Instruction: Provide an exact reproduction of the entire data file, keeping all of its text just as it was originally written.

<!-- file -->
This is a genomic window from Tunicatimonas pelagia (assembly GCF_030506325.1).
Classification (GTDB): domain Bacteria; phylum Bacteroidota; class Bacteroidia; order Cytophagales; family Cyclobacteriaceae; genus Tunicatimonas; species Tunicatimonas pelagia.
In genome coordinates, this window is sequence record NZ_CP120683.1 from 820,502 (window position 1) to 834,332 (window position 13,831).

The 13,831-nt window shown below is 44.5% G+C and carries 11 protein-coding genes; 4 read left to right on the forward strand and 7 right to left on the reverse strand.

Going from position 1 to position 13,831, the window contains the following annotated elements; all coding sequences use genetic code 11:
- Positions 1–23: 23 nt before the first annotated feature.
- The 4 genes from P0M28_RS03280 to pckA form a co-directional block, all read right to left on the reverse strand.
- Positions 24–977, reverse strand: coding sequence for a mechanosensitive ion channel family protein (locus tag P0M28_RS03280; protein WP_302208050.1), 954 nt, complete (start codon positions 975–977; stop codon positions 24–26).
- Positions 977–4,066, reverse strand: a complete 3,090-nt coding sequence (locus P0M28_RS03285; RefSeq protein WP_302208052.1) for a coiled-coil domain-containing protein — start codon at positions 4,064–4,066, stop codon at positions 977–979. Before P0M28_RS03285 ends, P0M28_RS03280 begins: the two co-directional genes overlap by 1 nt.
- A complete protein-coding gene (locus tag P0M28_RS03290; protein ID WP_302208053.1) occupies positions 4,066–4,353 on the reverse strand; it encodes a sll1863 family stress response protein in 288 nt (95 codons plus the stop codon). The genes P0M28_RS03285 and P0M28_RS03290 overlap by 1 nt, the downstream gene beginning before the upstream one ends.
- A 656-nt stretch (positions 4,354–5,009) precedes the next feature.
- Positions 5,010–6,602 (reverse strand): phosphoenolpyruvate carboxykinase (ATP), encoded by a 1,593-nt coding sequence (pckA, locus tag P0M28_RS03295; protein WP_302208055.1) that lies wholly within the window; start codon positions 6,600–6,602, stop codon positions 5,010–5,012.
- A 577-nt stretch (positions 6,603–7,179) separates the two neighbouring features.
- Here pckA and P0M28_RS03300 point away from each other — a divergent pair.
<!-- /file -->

This is a genomic window from Tunicatimonas pelagia (assembly GCF_030506325.1).
Classification (GTDB): domain Bacteria; phylum Bacteroidota; class Bacteroidia; order Cytophagales; family Cyclobacteriaceae; genus Tunicatimonas; species Tunicatimonas pelagia.
In genome coordinates, this window is sequence record NZ_CP120683.1 from 820,502 (window position 1) to 834,332 (window position 13,831).

The 13,831-nt window shown below is 44.5% G+C and carries 11 protein-coding genes; 4 read left to right on the forward strand and 7 right to left on the reverse strand.

Going from position 1 to position 13,831, the window contains the following annotated elements; all coding sequences use genetic code 11:
- Positions 1–23: 23 nt before the first annotated feature.
- The 4 genes from P0M28_RS03280 to pckA form a co-directional block, all read right to left on the reverse strand.
- Positions 24–977, reverse strand: coding sequence for a mechanosensitive ion channel family protein (locus tag P0M28_RS03280; protein WP_302208050.1), 954 nt, complete (start codon positions 975–977; stop codon positions 24–26).
- Positions 977–4,066, reverse strand: a complete 3,090-nt coding sequence (locus P0M28_RS03285; RefSeq protein WP_302208052.1) for a coiled-coil domain-containing protein — start codon at positions 4,064–4,066, stop codon at positions 977–979. Before P0M28_RS03285 ends, P0M28_RS03280 begins: the two co-directional genes overlap by 1 nt.
- A complete protein-coding gene (locus tag P0M28_RS03290; protein ID WP_302208053.1) occupies positions 4,066–4,353 on the reverse strand; it encodes a sll1863 family stress response protein in 288 nt (95 codons plus the stop codon). The genes P0M28_RS03285 and P0M28_RS03290 overlap by 1 nt, the downstream gene beginning before the upstream one ends.
- A 656-nt stretch (positions 4,354–5,009) precedes the next feature.
- Positions 5,010–6,602 (reverse strand): phosphoenolpyruvate carboxykinase (ATP), encoded by a 1,593-nt coding sequence (pckA, locus tag P0M28_RS03295; protein WP_302208055.1) that lies wholly within the window; start codon positions 6,600–6,602, stop codon positions 5,010–5,012.
- A 577-nt stretch (positions 6,603–7,179) separates the two neighbouring features.
- Here pckA and P0M28_RS03300 point away from each other — a divergent pair.